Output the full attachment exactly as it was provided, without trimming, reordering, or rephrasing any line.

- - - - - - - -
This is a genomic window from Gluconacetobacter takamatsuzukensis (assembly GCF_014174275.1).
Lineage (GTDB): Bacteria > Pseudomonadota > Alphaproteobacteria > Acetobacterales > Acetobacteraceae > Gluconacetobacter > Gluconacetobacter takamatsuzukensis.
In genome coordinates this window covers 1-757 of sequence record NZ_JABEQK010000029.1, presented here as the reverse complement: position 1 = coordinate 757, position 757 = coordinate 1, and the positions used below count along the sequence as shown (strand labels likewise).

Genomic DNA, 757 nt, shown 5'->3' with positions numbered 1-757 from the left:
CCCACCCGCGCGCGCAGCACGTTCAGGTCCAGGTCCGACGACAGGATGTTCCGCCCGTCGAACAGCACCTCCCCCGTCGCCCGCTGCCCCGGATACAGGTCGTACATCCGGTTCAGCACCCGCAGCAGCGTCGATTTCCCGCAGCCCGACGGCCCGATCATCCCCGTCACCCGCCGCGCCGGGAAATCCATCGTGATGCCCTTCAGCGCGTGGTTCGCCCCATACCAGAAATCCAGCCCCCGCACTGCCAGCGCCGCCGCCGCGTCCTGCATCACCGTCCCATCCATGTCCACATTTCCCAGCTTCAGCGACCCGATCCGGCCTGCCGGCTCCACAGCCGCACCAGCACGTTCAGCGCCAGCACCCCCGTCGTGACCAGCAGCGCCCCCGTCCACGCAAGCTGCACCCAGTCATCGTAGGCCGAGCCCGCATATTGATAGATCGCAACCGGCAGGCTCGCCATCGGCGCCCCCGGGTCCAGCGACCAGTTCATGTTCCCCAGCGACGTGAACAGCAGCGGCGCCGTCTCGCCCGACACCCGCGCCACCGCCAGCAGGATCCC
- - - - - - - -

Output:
This is a genomic window from Gluconacetobacter takamatsuzukensis (assembly GCF_014174275.1).
Lineage (GTDB): Bacteria > Pseudomonadota > Alphaproteobacteria > Acetobacterales > Acetobacteraceae > Gluconacetobacter > Gluconacetobacter takamatsuzukensis.
In genome coordinates this window covers 1-757 of sequence record NZ_JABEQK010000029.1, presented here as the reverse complement: position 1 = coordinate 757, position 757 = coordinate 1, and the positions used below count along the sequence as shown (strand labels likewise).

Genomic DNA, 757 nt, shown 5'->3' with positions numbered 1-757 from the left:
CCCACCCGCGCGCGCAGCACGTTCAGGTCCAGGTCCGACGACAGGATGTTCCGCCCGTCGAACAGCACCTCCCCCGTCGCCCGCTGCCCCGGATACAGGTCGTACATCCGGTTCAGCACCCGCAGCAGCGTCGATTTCCCGCAGCCCGACGGCCCGATCATCCCCGTCACCCGCCGCGCCGGGAAATCCATCGTGATGCCCTTCAGCGCGTGGTTCGCCCCATACCAGAAATCCAGCCCCCGCACTGCCAGCGCCGCCGCCGCGTCCTGCATCACCGTCCCATCCATGTCCACATTTCCCAGCTTCAGCGACCCGATCCGGCCTGCCGGCTCCACAGCCGCACCAGCACGTTCAGCGCCAGCACCCCCGTCGTGACCAGCAGCGCCCCCGTCCACGCAAGCTGCACCCAGTCATCGTAGGCCGAGCCCGCATATTGATAGATCGCAACCGGCAGGCTCGCCATCGGCGCCCCCGGGTCCAGCGACCAGTTCATGTTCCCCAGCGACGTGAACAGCAGCGGCGCCGTCTCGCCCGACACCCGCGCCACCGCCAGCAGGATCCC